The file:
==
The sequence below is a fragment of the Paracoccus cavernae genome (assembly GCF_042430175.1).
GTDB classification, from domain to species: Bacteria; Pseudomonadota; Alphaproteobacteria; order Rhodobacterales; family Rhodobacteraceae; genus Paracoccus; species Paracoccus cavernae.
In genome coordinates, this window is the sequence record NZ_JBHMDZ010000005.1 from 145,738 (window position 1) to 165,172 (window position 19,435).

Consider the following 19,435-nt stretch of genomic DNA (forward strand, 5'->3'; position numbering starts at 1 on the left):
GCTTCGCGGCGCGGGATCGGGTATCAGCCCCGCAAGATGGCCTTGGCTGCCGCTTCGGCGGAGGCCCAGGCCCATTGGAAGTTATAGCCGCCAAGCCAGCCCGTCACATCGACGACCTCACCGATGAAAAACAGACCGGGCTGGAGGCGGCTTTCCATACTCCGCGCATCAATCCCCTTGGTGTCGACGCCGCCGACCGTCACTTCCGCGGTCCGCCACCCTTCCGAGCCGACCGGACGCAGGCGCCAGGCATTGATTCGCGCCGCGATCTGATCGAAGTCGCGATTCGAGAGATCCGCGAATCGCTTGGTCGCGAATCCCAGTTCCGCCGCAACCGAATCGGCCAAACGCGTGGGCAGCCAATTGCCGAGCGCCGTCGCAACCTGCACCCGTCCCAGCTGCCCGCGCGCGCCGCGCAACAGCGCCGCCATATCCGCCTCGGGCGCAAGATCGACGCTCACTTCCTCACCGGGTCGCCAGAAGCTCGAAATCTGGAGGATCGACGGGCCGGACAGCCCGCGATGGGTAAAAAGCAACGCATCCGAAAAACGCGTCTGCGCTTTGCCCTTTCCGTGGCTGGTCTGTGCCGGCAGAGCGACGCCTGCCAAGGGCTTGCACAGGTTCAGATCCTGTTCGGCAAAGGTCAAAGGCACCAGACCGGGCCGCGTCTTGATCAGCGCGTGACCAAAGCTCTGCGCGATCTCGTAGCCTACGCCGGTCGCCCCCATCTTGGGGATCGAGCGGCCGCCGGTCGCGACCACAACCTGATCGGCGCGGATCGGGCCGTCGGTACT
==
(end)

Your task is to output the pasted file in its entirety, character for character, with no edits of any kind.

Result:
The sequence below is a fragment of the Paracoccus cavernae genome (assembly GCF_042430175.1).
GTDB classification, from domain to species: Bacteria; Pseudomonadota; Alphaproteobacteria; order Rhodobacterales; family Rhodobacteraceae; genus Paracoccus; species Paracoccus cavernae.
In genome coordinates, this window is the sequence record NZ_JBHMDZ010000005.1 from 145,738 (window position 1) to 165,172 (window position 19,435).

Consider the following 19,435-nt stretch of genomic DNA (forward strand, 5'->3'; position numbering starts at 1 on the left):
GCTTCGCGGCGCGGGATCGGGTATCAGCCCCGCAAGATGGCCTTGGCTGCCGCTTCGGCGGAGGCCCAGGCCCATTGGAAGTTATAGCCGCCAAGCCAGCCCGTCACATCGACGACCTCACCGATGAAAAACAGACCGGGCTGGAGGCGGCTTTCCATACTCCGCGCATCAATCCCCTTGGTGTCGACGCCGCCGACCGTCACTTCCGCGGTCCGCCACCCTTCCGAGCCGACCGGACGCAGGCGCCAGGCATTGATTCGCGCCGCGATCTGATCGAAGTCGCGATTCGAGAGATCCGCGAATCGCTTGGTCGCGAATCCCAGTTCCGCCGCAACCGAATCGGCCAAACGCGTGGGCAGCCAATTGCCGAGCGCCGTCGCAACCTGCACCCGTCCCAGCTGCCCGCGCGCGCCGCGCAACAGCGCCGCCATATCCGCCTCGGGCGCAAGATCGACGCTCACTTCCTCACCGGGTCGCCAGAAGCTCGAAATCTGGAGGATCGACGGGCCGGACAGCCCGCGATGGGTAAAAAGCAACGCATCCGAAAAACGCGTCTGCGCTTTGCCCTTTCCGTGGCTGGTCTGTGCCGGCAGAGCGACGCCTGCCAAGGGCTTGCACAGGTTCAGATCCTGTTCGGCAAAGGTCAAAGGCACCAGACCGGGCCGCGTCTTGATCAGCGCGTGACCAAAGCTCTGCGCGATCTCGTAGCCTACGCCGGTCGCCCCCATCTTGGGGATCGAGCGGCCGCCGGTCGCGACCACAACCTGATCGGCGCGGATCGGGCCGTCGGTACT